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How Much Privacy Is Healthy in a Relationship?

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Leslie Becker-Phelps, PhD - Blogs
By Leslie Becker-Phelps, PhDPsychologistNovember 28, 2018

To create a healthy, emotionally close relationship, partners need to share what’s in their heart – but that doesn’t mean they need to share everything that they think or feel. In fact, when partners don’t recognize their individual needs for privacy, their relationship often suffers.

While sharing experiences is important, partners also need some privacy to develop and experience life as a separate person – whether by keeping a personal journal or simply not talking much about particular ideas as they work through some of their thoughts. This gives them time to grow as individuals. As a result, partners can always find something new to discover about each other.

Although everyone needs the opportunity for personal growth, partners often differ in the amount of privacy they feel that they need. Unfortunately, this difference can cause tension. People who need more individual space and privacy can feel smothered by a partner who wants to know everything they are thinking, feeling, and doing. By contrast, those who need more closeness can feel rejected by partners who are more private. Generally speaking, it’s not that one of them is right and the other is wrong; it’s just that they have different needs.

However, people can go too far with wanting too much or too little privacy. On one end, too much privacy can result in partners leading parallel lives. On the other end, too little privacy can lead to partners losing the space to be themselves as a person separate from the couple. The way to keep from being at one end or another is to respect that healthy couples are a combination of being autonomous, independent individuals and a connected, dependent unit.

You can find a balance in your relationship by keeping the lines of communication open with regards to how much “space” and privacy you each need. It’s important to respect your differences in these areas and talk about them. If you feel bothered that your partner does not tell you about her conversation with friends during their evening out, you might share that. In this situation, you are asking your partner to be less private. But also try to understand how she might feel smothered by an expectation that she “report back” every detail of her evening. In this case, she would need you to respect her need for greater privacy.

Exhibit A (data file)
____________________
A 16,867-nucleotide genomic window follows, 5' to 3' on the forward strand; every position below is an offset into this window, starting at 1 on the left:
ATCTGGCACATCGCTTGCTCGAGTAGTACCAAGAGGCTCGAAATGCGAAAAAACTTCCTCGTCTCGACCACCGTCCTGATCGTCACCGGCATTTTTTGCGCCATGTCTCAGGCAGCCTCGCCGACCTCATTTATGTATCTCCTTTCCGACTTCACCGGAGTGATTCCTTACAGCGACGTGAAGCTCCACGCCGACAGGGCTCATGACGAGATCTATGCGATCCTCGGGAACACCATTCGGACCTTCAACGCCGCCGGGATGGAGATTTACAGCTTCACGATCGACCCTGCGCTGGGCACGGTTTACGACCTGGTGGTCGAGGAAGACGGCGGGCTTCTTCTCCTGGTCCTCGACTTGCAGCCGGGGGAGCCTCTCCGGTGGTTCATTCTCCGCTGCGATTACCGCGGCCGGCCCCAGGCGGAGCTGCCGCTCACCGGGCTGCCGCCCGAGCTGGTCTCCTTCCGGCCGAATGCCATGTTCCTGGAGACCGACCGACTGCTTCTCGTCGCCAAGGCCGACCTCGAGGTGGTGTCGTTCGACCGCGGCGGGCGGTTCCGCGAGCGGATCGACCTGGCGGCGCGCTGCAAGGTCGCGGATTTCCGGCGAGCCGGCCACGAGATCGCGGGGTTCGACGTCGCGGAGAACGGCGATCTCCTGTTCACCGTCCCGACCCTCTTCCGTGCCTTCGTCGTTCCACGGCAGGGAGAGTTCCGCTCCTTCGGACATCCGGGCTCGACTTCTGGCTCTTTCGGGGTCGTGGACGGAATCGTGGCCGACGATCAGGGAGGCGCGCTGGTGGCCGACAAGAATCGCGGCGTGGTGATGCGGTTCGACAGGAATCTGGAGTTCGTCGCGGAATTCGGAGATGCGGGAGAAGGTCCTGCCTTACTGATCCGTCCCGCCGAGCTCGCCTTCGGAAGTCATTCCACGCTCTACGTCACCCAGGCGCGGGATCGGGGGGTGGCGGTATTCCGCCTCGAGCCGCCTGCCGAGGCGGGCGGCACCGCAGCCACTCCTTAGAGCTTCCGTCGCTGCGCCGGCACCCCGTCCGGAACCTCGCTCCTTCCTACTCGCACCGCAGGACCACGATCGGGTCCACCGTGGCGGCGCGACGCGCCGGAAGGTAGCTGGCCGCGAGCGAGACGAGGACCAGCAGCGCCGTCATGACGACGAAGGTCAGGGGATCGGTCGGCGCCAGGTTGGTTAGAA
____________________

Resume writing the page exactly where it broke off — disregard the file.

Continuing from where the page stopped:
A failure to recognize each other’s differing needs for privacy and individual space can eventually lead to a breakdown of the whole relationship. Instead of insisting on your partner accommodating to your needs, try focusing on how their behavior is affecting you – such as making you feel alone or rejected; or suffocated. Then pay attention to how your behavior is affecting them. If one or the other of you has great difficulty in being flexible, it’s important to continue supporting each other and making a united effort to find an acceptable balance for both of you. This might include extra efforts on the part of one of you to help the other. For instance, a partner who needs more privacy might provide extra assurances that they care, even as they keep texts private or delay sharing their thoughts and feelings about particular topics.

When it comes to how much privacy to have in your relationship, it can help to think about it as a co-created decision. It’s important that you both feel heard, respected, supported, and accepted. When you find ways to accommodate your differences, you will each feel that the other one cares even when your privacy needs are not being fully met in the moment.

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About the Author
Leslie Becker-Phelps, PhD

Dr. Becker-Phelps is a well-respected psychologist, who is dedicated to helping people understand themselves and what they need to do to become emotionally and psychologically healthy. She accomplishes this through her work as a psychotherapist, speaker and writer. She is the author of the book Insecure in Love.

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